Taking an accident or personal injury case to trial is a challenging proposition, and requires expertise and careful preparation. But as the Chicago personal injury attorneys of Passen & Powell are aware, even the best-prepared attorney can face occasional injustice at trial. A recent opinion from the Appellate Court of Illinois, Fifth District, confirms the responsibility of trial judges to correct the problem when a jury veers off course, and to protect the rights of injured plaintiffs.
In Anderson v. Zamir, the trial court was faced with a case stemming from a rear-end car accident. The plaintiff, Tiffany Anderson, was a college student at Southern Illinois University at Carbondale when her car was struck by defendant Saadia Zamir. The force of the impact caused Ms. Anderson’s head to strike the steering wheel, and caused her car to strike the vehicle in front of her.
Ms. Anderson was initially diagnosed with a soft-tissue spinal injury. After about a year of treatment, including diagnostic testing, medication and physical therapy, her cervical condition was sufficiently improved to allow her to increase her activities, but led her to recognize significant pain in her left shoulder. Only then was she diagnosed with a tear in the labrum of her left shoulder, which required surgery. She had arthroscopic surgery to reattach the labrum to the bone, then underwent additional treatment and physical therapy to restore as much movement as possible.
At trial, the only issue presented to the jury was damages: the defendant admitted liability for the accident. The defendant argued, however, that she should not be responsible for damages resulting from the shoulder injury, but instead should pay only for the spinal damage. The jury apparently accepted this argument, as Ms. Anderson presented medical bills totaling $28,804, but the jury only awarded her medical damages of $5,000 (plus $7,500 for pain and suffering).
This award was thus directly contrary to the evidence presented at trial. Not only did Ms. Anderson present her medical bills, but she also introduced the testimony of her two treating physicians. Both physicians testified that her shoulder injury was proximately caused by the automobile accident, and that the delay in discovering the torn labrum was normal due to the nature of the injury and its combination with the spinal injury. Finally, both physicians also testified that they reviewed her records and history and that there was no possible cause for the shoulder injury other than the car accident. Although defendant cross examined the physicians, neither wavered in his opinion that the accident was the cause of Ms. Anderson’s shoulder injury, and there was no showing of bias in their testimony.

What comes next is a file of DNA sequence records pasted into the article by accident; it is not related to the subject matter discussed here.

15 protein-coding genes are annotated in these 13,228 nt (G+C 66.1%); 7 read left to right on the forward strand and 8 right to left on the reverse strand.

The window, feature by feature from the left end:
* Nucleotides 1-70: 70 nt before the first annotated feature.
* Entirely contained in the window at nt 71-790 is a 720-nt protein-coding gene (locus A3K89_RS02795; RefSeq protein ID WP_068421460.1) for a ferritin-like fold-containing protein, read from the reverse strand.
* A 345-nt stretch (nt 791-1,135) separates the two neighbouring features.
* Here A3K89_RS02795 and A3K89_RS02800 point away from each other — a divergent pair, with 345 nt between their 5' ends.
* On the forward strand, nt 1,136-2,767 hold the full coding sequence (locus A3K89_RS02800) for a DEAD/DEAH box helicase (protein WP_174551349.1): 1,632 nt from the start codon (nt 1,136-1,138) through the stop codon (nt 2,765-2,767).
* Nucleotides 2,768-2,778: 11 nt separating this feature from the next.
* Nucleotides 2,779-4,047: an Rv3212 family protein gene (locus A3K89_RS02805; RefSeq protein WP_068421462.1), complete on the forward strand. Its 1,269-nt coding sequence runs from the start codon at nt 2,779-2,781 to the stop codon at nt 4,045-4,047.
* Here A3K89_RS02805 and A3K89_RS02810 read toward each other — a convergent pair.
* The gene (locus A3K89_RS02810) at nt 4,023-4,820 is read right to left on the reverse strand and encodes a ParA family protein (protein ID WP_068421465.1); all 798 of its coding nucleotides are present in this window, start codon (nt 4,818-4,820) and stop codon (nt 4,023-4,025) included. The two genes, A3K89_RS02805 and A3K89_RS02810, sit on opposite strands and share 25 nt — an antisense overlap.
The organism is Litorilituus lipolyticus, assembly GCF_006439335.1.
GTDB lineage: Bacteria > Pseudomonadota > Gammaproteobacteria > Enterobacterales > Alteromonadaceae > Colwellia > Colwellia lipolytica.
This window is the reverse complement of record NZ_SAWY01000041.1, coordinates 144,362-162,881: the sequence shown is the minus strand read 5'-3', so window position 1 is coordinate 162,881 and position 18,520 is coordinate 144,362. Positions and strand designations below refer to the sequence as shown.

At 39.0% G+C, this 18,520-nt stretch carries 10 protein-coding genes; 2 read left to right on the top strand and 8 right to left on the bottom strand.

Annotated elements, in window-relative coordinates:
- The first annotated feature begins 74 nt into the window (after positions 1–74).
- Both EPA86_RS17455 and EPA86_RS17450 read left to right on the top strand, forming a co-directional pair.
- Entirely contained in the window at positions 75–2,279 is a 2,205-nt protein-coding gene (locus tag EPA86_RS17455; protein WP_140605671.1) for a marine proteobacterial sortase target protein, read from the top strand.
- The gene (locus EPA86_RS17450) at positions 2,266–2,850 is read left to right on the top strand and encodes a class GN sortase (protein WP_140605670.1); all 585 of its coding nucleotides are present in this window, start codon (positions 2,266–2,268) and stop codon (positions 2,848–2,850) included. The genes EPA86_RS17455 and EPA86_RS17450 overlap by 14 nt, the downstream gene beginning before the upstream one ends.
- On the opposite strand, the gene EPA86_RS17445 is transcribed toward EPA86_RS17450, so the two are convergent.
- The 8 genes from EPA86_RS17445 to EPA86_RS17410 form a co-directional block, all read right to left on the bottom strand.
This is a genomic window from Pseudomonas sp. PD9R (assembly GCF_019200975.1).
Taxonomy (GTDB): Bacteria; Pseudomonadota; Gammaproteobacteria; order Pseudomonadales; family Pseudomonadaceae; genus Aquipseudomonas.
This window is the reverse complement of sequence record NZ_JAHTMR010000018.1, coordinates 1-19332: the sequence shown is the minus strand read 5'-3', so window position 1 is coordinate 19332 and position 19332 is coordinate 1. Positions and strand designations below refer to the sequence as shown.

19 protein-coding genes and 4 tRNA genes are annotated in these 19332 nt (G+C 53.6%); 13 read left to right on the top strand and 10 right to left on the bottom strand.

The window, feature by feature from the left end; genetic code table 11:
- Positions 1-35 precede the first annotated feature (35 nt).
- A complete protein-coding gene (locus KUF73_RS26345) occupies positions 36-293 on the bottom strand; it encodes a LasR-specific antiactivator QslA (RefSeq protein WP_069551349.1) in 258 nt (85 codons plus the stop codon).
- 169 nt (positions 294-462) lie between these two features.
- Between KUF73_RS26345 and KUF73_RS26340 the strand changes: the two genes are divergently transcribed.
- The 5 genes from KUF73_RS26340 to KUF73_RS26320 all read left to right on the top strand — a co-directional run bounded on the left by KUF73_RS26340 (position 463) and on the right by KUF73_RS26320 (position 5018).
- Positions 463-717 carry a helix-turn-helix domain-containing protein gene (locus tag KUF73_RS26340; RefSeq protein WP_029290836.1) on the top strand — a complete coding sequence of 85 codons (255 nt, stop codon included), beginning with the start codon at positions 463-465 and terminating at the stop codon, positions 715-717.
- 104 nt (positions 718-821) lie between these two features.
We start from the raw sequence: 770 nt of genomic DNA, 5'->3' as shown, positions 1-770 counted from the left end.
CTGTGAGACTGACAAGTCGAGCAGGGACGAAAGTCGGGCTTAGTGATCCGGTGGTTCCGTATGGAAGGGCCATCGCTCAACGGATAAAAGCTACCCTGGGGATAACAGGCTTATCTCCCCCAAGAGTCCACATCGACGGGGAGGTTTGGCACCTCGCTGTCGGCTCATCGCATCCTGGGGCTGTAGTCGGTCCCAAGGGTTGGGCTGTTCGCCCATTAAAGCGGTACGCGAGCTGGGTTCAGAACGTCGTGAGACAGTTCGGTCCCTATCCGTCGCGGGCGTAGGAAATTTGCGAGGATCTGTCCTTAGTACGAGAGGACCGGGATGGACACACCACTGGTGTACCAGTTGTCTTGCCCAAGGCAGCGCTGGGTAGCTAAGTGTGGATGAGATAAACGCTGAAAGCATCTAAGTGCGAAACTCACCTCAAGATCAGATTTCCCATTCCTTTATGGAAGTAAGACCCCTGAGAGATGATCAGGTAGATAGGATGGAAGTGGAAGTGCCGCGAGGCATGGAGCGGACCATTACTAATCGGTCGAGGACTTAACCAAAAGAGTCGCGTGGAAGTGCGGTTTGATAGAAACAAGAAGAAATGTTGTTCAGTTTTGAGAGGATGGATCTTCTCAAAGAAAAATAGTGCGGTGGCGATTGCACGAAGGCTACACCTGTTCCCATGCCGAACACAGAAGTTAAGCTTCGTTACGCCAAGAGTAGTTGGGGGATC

Defendant introduced no evidence, choosing instead to rest on her cross-examinations. After the jury verdict — awarding plaintiff basically nothing for her injuries – Ms. Anderson moved for a new trial. That motion was denied, and Ms. Anderson appealed. Our Chicago accident attorneys applaud both Ms. Anderson and her counsel for not taking the easy way out, and pressing forward with an appeal to ensure that Ms. Anderson was fully compensated.
On appeal, the appellate court noted that although a jury award is entitled to substantial deference, that deference does have its limits. Under Illinois law “a jury’s damages award cannot be overturned unless it is shown that the jury clearly ignored an established element of damages, that the verdict was the result of passion or prejudice, or that the award bears no reasonable relationship to the loss that was suffered.” In this case, that is precisely what happened – the $5,000 awarded bore no reasonable relationship to Ms. Anderson’s nearly $30,000 in medical expenses, and other non-economic damages, such as pain and suffering and loss of normal life.
As the defendant presented no evidence in support of its theory of causation, the only way the jury could have accepted the defendant’s theory is if it discredited the testimony of Ms. Anderson’s two treating physicians. As the court noted, however, in Illinois a jury may only discredit a witness based upon “all of the other evidence or the inherent improbability or contradictions in the testimony.” The jury thus may not disregard witness testimony unless it is inherently improbable, directly contradicted by other testimony, or the witness has been impeached.
In Ms. Anderson’s case, none of those things occurred. The uncontradicted, unimpeached, rationally-based evidence all stated that Ms. Anderson’s shoulder injury was caused by the auto accident, for which defendants has admitted liability. The jury was not permitted to disregard that evidence, and its verdict therefore bore no “reasonable relationship” to the injuries suffered.
The Appellate Court of Illinois for the Fifth District thus correctly reversed the trial court, and remanded the matter for a new trial on Ms. Anderson’s damages. Although this opinion was obviously legally correct, it was nonetheless courageous. Judges, both trial and appellate, have every incentive to simply let stand the jury’s award, even if it is as outrageous as what occurred here. The unusual step of overturning a jury verdict always raises eyebrows, and is never done lightly. But it must be done, or victims such as Ms. Anderson will not be compensated for their loss.
For a free consultation with an experienced Chicago personal injury lawyer at Passen & Powell, call us at (312) 527-4500.